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We’ll admit to being a little stumped on this one. Harbor Freight lists the above pictured item as a “composite ratchet,” but we’re not exactly sure which parts are plastic composite. The description page lists a “lightweight, rugged composite handle” but also touts “chrome vanadium steel construction.” Is it an all-composite handle, or does it just sport a cover-all “PVC composite” grip? Either way it’s just $10, and we’ve heard some positive buzz about it on various tool forums.

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Sure, you can buy better quality ratchet straps. And if you’re tying down containers of nuclear waste before barreling full-tilt-boogie down a bumpy mountain road, I’d definitely suggest spending for the best. But let’s face it: Most of the time you’re tying down something stupid like a mattress you’re moving for a buddy, and it’s pretty likely he’ll “accidentally” end up with a couple of your straps after the experience anyway. That’s why there’s Harbor Freight.

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These aren’t exactly going to make killer work lights, but it seems everyone I know loves the idea of these little, bright pocket LED flashlights. And who wouldn’t? The form factor is perfect for tossing in a camping bag or your glovebox. Of course, the high-end ones can run you upwards of $50 — and blind you from 50′. But the cheap-ass models, while significantly less powerful, get pretty cheap indeed. I guess they’re pretty much the penlight of the new century.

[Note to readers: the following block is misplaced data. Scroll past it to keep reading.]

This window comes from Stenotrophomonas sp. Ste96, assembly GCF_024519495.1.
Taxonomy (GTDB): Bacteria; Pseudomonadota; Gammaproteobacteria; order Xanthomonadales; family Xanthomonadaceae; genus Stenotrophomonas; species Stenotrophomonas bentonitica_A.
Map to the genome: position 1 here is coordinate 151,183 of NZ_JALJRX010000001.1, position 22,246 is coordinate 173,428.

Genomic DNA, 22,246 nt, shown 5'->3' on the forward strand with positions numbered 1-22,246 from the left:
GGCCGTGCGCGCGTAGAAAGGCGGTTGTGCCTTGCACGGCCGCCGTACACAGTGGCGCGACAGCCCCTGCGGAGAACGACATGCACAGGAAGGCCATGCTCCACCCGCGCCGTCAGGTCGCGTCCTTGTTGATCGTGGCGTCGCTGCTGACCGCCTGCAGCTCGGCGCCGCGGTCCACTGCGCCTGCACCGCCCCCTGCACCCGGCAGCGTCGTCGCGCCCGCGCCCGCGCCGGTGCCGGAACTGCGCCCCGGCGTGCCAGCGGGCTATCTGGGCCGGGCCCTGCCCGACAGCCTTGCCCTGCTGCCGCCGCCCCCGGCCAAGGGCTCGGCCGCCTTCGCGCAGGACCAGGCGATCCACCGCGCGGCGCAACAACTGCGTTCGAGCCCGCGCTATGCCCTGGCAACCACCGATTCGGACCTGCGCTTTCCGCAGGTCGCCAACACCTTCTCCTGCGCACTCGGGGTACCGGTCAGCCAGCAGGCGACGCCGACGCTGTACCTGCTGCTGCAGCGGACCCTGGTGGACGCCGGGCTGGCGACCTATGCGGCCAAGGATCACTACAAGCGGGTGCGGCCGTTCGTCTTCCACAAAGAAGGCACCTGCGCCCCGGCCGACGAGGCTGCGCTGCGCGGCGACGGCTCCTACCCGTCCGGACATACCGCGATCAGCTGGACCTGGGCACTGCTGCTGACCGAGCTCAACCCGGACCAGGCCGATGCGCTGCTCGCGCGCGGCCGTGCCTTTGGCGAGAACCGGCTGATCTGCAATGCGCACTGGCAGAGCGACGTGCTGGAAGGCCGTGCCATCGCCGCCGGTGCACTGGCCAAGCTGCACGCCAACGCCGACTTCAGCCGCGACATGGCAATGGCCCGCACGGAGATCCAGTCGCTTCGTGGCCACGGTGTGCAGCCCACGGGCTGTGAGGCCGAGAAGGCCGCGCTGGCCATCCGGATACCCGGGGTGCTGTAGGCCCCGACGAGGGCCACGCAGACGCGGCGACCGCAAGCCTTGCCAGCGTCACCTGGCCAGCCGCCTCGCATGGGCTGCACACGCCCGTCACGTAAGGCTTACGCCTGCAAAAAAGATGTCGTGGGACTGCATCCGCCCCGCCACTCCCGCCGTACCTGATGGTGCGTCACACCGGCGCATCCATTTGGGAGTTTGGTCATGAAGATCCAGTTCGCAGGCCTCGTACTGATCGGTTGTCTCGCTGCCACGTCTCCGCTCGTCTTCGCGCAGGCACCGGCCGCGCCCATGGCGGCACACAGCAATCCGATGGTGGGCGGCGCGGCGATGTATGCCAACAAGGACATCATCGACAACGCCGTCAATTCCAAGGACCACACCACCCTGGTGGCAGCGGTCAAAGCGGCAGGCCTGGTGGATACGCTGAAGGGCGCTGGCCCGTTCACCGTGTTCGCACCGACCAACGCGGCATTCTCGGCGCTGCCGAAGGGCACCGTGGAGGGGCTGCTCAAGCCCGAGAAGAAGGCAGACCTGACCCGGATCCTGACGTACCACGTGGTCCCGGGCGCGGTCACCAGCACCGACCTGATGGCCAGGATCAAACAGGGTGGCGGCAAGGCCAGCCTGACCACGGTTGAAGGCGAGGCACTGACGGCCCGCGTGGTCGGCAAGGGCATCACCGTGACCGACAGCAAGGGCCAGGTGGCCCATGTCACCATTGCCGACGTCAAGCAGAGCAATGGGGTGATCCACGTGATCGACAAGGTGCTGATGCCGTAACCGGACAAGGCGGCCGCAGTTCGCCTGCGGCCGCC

And here’s one you can have for $4.50. Hell, it’s even Prime-enabled on Amazon, so if you happen to have a Prime account, you won’t even pay shipping.

PS: Yes, I know there are shops online (and even on Amazon) advertising this for as little as $0.01. But you’ll pay an imperial assload of shipping, which means you’ll likely pay more than $4.50 all said and done. Hence why I picked this one.

Neiko 9-LED Compact Aluminum Flashlight Via Amazon [What’s This?]

 

Scales aren’t just for kitchens and meth labs. A decent little digital scale can prove handy as hell for measuring liquids — or even counting screws. (No, really: Just weigh one screw — or 2 or 10 — then weigh ‘em all.) But why pay $100 or more for a scale you don’t need or settle for a hard-to-read weight-and-balance type scale when you can score this little digital model for $20?

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A friend of the shop asked us recently what we thought about cheap circ saws. Our answer was to get whatever you can afford and rip it — mostly because having something that will do the job is better than nothing. Our friend went out to the Depot and snagged a brand new $35 Ryobi 7 1.4” 12 amp saw. He loved it.

The first thing he did is stuffed a $15 Freud 40-tooth finish blade in it and went to town. After about 20 hours of cutting he called us back and said it was the best cash he’d spent for the shop in as long as he could remember.